A Day in the Village of Waterford

by Bruce Appelgren, Peak Custom Tours, Director

Peak.WaterfordYard2017Since I grew up in Chicago, it is always a surprise to discover the charm of quaint villages and old historic properties that still exist on the East Coast. Places like these add a different dimension to our lives, enriching them with an awareness of what has gone before. Yet even in our times, it is still a rarity to find special places that can fully capture a previous way of life.

The village of Waterford dates back to 1733 and is certainly one of the most charming villages in the Shenandoah Valley. They don’t build villages like this anymore! Most people visit Waterford during the big craft fair in the fall. When I first visited Waterford, I was immediately struck by the wonderful feel of this old Quaker village. As I think about it now, perhaps it was the human scale and the uniqueness of each separate building. Then, too, it is clear the village was made for walking and horses, not cars. I go back to see my favorite place in Waterford every year, just to stand there and admire the view of a house with a balcony and a yard that stretches away to fields of crops and distant rolling green hills, with nary a fence in sight. Where in the world do feelings like this come from? Any ideas?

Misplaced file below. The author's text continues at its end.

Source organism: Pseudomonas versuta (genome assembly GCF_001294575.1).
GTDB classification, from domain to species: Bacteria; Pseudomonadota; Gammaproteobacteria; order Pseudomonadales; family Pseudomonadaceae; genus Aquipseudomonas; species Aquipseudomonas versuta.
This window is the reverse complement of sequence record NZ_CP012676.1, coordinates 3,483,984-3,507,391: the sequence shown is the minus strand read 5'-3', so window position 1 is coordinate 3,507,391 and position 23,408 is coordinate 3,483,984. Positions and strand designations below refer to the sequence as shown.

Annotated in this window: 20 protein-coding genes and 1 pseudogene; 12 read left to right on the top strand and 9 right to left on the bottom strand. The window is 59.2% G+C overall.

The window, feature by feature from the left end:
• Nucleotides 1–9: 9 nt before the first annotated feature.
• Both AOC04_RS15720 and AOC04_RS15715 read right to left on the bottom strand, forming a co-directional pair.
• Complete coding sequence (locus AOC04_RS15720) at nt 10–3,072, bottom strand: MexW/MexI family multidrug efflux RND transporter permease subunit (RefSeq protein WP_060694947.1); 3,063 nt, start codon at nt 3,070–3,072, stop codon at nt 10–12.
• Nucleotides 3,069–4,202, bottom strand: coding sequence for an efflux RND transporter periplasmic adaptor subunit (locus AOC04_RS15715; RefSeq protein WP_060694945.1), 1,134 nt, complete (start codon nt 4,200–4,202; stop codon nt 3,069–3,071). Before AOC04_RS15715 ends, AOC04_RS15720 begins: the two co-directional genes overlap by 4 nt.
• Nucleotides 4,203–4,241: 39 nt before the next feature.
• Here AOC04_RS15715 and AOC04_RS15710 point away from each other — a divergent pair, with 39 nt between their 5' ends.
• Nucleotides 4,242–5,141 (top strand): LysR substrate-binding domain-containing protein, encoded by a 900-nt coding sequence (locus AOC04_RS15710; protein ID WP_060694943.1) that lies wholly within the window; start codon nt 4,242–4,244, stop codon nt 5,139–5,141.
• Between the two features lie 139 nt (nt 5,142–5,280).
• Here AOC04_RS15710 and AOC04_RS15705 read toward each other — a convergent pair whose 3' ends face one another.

Actually there are folks who study and think about the experiences like this and how they occur and how we can have more of them. If you are interested in understanding these human responses to place, and much more, take a look at an academic newsletter from Kansas State University called “Environmental & Architectural Phenomenology.”

Our Peak Custom Tours Waterford experience is an opportunity to visit in a quieter season and learn all about the town. You’ll take a walking tour of this old Quaker village and have a special catered lunch. Afterwards, you’ll visit the adjacent Phillips farm and take a tour along the waterway that borders the village. Here you’ll learn about some of the wildlife and history that determines life in Waterford today. After a guided visit tof Second Street Schoolhouse, one of the earliest and best-preserved schools for African Americans in Virginia, you’ll have tea and say goodbye to this unforgettable village.

For more information about any of our upcoming tours, please visit our tour page.

Carter Hall and the Burwell-Morgan Mill

by Bruce Appelgren, Peak Custom Tours, Director

CarterHall.AerialViewSome of the landscapes in Clarke County in the Shenandoah Valley of Virginia are breathtaking. I’m speaking of the great tracts of grassy fields, with hardly a structure to be seen until the fields meet the mountains that create the Valley. Coming from Chicago’s South Side as I did, where the only natural vistas are those provided across Lake Michigan, these natural scenes are some of the most beautiful in the Valley.